Date of Award


Document Type


Degree Name

Doctor of Business Administration (DBA)


School of Business

First Advisor

Dr. Justine Haigh, PhD

Second Advisor

Dr. Paul Shelton, PhD

Third Advisor

Dr. Ben Carlson, PhD


Sandwiched between the "Gen-Xers" and the "Baby Boomers," the Millennials are now the largest generation in the workforce. They also have a (mostly undeserved) reputation of being pampered, over-protected, lazy, spoiled, failures. Millennials often shun grownup responsibilities for which the term "adulting" was coined. Primary adulting responsibility is planning for retirement. This study addressed that issue and had its origins in the author's practice as an Accountant and Income Tax Preparer, as well as his profession as a Business and Accounting Professor/Instructor at various colleges and universities.

It became apparent to the researcher that clients and students, particularly those in the Millennial Generation, may not be adequately preparing themselves for their eventual retirement. This could represent a significant future problem as both the government and the private-sector have substantially reduced the safety-net for future retirees by increasingly shifting the responsibility for retirement planning from institutions to individuals. Aware of many recent changes in the retirement landscape, including government-sponsored programs, tax considerations, private programs, and investment instruments, the researcher conducted an extensive review of the pertinent literature and designed a study to evaluate the awareness and preparedness of a limited number of College Students (Business Majors) in South Florida.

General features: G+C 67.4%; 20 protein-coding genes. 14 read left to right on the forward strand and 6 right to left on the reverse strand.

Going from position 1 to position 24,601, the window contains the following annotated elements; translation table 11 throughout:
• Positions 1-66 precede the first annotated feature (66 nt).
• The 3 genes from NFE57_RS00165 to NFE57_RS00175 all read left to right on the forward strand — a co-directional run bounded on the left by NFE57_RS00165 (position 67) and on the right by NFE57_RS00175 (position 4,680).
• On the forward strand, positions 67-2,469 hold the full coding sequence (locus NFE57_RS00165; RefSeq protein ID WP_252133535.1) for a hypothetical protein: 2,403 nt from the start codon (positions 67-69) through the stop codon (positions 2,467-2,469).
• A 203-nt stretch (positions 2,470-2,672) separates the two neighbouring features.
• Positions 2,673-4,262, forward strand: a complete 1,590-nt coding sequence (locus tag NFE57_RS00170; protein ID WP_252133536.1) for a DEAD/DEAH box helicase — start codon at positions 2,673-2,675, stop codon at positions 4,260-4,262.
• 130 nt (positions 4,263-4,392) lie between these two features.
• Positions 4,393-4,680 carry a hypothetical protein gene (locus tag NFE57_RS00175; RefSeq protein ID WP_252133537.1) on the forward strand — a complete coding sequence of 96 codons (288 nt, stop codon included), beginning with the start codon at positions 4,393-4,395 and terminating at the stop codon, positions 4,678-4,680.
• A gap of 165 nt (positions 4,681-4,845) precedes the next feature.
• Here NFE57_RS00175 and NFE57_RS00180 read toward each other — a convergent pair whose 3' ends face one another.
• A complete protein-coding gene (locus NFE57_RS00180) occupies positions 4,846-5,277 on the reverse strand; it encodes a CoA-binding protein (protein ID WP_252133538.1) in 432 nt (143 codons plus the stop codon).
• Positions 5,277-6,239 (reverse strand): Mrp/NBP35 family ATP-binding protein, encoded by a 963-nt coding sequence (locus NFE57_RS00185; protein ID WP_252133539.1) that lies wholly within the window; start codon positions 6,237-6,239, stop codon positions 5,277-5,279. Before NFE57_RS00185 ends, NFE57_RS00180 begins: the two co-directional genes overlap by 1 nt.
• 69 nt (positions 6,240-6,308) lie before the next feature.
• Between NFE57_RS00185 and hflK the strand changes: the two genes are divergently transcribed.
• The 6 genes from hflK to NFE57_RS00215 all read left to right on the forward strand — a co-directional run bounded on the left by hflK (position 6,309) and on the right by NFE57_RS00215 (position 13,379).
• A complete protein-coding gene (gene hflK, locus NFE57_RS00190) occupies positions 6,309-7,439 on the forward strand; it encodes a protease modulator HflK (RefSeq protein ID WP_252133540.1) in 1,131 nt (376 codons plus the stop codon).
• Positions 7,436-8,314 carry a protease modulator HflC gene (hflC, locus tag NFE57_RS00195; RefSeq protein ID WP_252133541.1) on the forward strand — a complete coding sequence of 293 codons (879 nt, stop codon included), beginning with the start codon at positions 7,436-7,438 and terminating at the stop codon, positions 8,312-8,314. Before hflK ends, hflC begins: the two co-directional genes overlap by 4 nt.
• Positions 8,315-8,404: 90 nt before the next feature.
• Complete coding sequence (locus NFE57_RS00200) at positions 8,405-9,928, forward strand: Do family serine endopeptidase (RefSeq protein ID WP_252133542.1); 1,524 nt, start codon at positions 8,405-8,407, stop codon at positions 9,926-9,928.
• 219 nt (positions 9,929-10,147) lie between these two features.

The study is intended to ascertain awareness, preparedness regarding retirement, and retirement expectations of a purposeful subset (sample) consisting of 12 young adults (age 21-33), South Floridian college students. To increase the reliability and validity of the study findings, a qualitative method using a narrative design was selected. The researcher conducted in-depth interviews, read documents, and looked for themes related to millennial students' awareness of retirement Issues, their retirement preparedness, and future expectations. The narrative approach helped to develop a sequence of factors (events) to form a cohesive story. It permitted an interpretation of meanings that had influenced participants' understandings and shaped their awareness of retirement issues, retirement preparedness, and future expectations during early adult life.

Findings from the study suggest that the development of financial awareness, retirement preparation, and retirement expectations are important for Millennials. The results also indicate that participants are confident they will have sufficient income to cover living expenses during their retirement. However, millennial retirement expectations are not well aligned with the planning steps they've taken to date. As a group, Millennials still heavily rely on their parents, family, and partners for financial support.